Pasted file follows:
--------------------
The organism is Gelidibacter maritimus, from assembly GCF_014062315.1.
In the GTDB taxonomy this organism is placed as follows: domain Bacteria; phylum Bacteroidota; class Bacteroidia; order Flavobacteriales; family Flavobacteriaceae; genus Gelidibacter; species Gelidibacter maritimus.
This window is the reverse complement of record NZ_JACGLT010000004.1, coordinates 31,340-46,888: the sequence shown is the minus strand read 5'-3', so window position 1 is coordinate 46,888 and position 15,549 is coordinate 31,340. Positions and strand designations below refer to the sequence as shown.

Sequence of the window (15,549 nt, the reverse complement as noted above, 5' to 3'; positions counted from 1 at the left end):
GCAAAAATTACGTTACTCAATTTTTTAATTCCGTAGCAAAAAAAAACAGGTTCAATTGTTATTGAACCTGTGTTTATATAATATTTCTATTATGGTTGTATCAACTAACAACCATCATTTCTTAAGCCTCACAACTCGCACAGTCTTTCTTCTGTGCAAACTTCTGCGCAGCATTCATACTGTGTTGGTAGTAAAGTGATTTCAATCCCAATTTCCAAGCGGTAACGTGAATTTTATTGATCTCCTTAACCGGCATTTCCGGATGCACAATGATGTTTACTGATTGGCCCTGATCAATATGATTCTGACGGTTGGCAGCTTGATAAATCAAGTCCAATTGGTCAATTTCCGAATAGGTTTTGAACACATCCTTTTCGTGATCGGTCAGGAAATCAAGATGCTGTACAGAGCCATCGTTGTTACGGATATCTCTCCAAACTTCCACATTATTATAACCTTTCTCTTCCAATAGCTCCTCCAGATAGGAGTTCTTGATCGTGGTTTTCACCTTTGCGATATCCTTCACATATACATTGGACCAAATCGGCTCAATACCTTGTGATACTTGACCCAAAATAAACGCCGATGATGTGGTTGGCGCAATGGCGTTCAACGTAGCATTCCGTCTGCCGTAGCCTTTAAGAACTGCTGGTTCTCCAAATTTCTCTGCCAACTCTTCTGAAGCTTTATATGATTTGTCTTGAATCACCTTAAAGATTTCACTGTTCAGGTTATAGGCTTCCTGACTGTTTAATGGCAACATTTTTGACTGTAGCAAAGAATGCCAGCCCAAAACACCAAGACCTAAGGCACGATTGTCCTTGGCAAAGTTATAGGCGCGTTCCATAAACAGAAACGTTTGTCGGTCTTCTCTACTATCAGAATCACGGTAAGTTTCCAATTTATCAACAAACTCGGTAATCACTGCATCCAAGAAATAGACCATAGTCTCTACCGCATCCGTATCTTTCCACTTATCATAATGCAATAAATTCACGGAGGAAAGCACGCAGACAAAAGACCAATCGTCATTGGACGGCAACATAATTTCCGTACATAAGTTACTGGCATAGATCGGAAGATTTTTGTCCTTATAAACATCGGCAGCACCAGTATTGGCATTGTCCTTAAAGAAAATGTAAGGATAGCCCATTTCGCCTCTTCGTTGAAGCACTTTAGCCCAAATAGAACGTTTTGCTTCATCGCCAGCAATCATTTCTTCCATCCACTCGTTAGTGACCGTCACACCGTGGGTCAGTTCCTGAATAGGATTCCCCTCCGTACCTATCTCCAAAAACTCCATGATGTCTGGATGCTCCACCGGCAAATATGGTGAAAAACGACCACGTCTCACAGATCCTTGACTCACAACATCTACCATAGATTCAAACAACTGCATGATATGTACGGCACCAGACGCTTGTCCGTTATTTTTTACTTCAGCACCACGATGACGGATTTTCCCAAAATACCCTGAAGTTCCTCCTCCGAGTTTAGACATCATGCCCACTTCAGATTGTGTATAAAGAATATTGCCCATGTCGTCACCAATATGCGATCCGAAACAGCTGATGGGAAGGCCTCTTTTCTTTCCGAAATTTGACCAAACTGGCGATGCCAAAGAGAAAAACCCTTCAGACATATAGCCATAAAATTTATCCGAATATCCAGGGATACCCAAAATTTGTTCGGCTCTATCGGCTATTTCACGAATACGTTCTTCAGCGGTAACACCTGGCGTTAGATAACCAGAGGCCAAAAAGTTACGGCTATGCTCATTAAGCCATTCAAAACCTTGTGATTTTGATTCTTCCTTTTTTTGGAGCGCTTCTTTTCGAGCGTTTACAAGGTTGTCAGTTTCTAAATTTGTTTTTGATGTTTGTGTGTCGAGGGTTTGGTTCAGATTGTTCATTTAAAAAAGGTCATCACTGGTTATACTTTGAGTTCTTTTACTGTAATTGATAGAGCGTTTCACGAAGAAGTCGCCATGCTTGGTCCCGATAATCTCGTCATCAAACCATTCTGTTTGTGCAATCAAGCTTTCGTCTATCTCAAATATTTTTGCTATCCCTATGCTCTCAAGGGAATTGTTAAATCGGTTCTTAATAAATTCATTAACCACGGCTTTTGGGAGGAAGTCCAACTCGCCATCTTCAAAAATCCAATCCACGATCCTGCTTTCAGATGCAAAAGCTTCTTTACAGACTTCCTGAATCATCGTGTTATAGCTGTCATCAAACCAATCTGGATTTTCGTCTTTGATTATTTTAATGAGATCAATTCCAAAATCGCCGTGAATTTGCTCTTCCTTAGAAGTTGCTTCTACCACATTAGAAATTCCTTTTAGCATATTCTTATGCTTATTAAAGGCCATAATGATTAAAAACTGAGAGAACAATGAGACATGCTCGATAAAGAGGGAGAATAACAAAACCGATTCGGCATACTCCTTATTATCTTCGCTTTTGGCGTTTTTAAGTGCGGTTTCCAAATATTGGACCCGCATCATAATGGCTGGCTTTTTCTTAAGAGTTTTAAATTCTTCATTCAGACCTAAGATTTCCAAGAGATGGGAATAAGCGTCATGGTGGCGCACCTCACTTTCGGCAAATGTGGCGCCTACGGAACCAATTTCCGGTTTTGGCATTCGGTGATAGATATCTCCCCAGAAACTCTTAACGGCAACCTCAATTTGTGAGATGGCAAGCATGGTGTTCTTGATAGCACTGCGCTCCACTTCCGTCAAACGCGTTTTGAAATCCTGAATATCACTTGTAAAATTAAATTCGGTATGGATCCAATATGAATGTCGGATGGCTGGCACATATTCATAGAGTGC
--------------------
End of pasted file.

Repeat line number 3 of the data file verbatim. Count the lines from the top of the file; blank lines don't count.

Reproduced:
This window is the reverse complement of record NZ_JACGLT010000004.1, coordinates 31,340-46,888: the sequence shown is the minus strand read 5'-3', so window position 1 is coordinate 46,888 and position 15,549 is coordinate 31,340. Positions and strand designations below refer to the sequence as shown.